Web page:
[JURIST] The 53-member UN Commission on Human Rights [official website] is set to start its yearly and probably last six-week session [UN backgrounder] in Geneva on Monday, but may not follow its customary agenda due to ongoing controversy over the formation of a new UN Human Rights Council [JURIST news archive] intended to replace it as part of an ongoing series of UN reforms. Proponents of the Council had hoped to pass a UN General Assembly resolution [JURIST document] establishing the new body by the time of the first meeting of the Commission scheduled for March 13, but that became an official impossibility Friday when UN General Assembly President Jan Eliasson postponed the General Assembly's approval meeting [JURIST report] after a disagreement with the United States over the shape of the new Council could not be quickly resolved. He said, however, that he would reschedule the approval meeting for next week, raising the prospect of the Commission postponing or downscaling its own proceedings in anticipation of a structural change. UN Human Rights Commission spokesman Jose Dias told reporters:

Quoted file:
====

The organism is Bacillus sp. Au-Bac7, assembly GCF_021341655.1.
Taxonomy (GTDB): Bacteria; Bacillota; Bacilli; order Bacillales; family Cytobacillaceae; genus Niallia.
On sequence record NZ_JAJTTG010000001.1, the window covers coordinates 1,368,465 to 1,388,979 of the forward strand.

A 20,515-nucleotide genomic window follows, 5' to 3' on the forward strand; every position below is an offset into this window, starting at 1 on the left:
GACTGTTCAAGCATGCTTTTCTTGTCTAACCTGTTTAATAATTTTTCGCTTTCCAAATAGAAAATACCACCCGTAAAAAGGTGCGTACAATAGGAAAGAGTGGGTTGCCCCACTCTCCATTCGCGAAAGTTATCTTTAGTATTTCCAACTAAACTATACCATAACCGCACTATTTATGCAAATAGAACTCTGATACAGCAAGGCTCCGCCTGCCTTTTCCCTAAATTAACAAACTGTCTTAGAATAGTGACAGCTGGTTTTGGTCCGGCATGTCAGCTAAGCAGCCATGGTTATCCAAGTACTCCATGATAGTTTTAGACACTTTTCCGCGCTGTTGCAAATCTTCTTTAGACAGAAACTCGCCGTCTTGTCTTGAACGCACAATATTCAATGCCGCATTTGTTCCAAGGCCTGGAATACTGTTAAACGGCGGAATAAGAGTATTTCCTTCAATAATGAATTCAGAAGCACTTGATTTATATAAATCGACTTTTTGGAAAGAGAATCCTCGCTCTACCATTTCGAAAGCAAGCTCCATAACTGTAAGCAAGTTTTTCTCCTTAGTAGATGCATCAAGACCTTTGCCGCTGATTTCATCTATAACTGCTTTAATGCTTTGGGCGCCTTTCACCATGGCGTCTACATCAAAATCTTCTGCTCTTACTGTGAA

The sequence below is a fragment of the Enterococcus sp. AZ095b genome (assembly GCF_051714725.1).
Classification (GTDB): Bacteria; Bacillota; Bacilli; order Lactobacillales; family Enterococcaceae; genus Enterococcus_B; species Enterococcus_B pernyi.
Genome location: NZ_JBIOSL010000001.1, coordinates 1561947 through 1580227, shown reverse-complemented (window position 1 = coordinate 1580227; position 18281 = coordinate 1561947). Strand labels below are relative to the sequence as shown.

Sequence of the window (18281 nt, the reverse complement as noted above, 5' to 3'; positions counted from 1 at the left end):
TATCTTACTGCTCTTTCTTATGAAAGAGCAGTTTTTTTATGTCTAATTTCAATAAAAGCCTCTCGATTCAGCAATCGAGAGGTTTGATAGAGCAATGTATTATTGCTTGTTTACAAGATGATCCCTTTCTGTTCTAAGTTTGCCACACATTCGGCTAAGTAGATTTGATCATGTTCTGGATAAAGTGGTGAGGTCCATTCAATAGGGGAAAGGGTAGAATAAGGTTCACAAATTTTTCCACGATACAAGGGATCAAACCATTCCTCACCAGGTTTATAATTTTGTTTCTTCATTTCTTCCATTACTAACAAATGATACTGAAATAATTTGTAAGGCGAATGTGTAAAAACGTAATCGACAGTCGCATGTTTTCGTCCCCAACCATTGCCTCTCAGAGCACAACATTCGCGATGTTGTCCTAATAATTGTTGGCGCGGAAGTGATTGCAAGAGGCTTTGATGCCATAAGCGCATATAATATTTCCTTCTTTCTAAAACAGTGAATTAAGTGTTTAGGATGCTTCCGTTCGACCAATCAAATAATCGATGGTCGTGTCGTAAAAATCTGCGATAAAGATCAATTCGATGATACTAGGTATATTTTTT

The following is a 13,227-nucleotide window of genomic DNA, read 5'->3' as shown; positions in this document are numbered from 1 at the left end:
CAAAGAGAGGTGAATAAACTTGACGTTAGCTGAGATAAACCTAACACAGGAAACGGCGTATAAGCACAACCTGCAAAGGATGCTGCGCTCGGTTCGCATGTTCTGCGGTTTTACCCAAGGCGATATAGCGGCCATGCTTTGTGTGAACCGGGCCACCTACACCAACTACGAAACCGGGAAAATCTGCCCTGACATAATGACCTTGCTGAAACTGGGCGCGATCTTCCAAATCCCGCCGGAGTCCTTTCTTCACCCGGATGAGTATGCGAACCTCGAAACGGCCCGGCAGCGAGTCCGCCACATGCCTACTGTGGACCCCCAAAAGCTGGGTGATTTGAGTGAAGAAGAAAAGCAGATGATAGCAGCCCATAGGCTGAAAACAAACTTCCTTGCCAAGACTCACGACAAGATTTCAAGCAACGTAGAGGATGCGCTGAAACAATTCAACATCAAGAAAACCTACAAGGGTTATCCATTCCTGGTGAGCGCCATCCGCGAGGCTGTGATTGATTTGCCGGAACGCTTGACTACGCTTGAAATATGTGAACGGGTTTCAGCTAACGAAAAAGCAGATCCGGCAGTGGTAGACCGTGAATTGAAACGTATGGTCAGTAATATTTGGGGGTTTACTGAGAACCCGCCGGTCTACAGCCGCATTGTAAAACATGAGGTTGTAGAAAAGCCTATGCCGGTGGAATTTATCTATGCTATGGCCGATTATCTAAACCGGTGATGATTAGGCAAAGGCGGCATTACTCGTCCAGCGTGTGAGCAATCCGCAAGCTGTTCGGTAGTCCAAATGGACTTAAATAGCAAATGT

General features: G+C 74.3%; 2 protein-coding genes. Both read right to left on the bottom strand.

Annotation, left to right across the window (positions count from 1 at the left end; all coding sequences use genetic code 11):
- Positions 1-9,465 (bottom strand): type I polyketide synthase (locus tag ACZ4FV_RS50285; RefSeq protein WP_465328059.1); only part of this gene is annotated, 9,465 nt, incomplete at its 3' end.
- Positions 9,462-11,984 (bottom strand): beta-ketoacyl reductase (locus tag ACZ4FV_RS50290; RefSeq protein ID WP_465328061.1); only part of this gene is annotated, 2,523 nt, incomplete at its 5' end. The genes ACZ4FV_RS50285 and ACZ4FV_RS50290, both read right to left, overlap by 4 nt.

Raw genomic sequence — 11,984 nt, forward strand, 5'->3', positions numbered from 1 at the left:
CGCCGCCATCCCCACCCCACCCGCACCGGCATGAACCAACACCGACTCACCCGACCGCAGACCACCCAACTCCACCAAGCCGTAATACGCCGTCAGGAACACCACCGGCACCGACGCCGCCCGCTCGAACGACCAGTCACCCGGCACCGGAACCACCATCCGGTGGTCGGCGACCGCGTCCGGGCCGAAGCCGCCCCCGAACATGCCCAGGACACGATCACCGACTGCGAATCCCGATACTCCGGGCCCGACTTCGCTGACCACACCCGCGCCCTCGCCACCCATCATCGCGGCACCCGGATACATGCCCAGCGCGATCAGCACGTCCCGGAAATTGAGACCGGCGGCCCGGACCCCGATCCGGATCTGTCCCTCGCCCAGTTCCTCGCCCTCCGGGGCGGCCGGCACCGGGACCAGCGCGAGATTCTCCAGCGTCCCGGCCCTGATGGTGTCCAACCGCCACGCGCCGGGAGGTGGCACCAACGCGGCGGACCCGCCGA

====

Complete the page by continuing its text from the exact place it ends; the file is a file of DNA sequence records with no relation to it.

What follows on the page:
You have heard some reports about what was being envisaged for the opening of the session. That option, namely the suspension of the session, is still in the cards For the Commission to take a decision as a Commission, it will have to open... So, it will have to meet, even if it is to say 'we are closing.' So, there will be an opening.The Commission has scheduled a press conference for midday Monday.
The United States, a sharp critic of the old Commission, is pushing for stronger membership barriers to the new Council for nations that abuse human rights, arguing that the world's worst violators should not sit in judgment on others. The US is, however, diplomatically isolated on the issue as UN officials along with most other governments and human rights organizations say that reopening the Council's proposal text could lead to its defeat. Voice of America has more.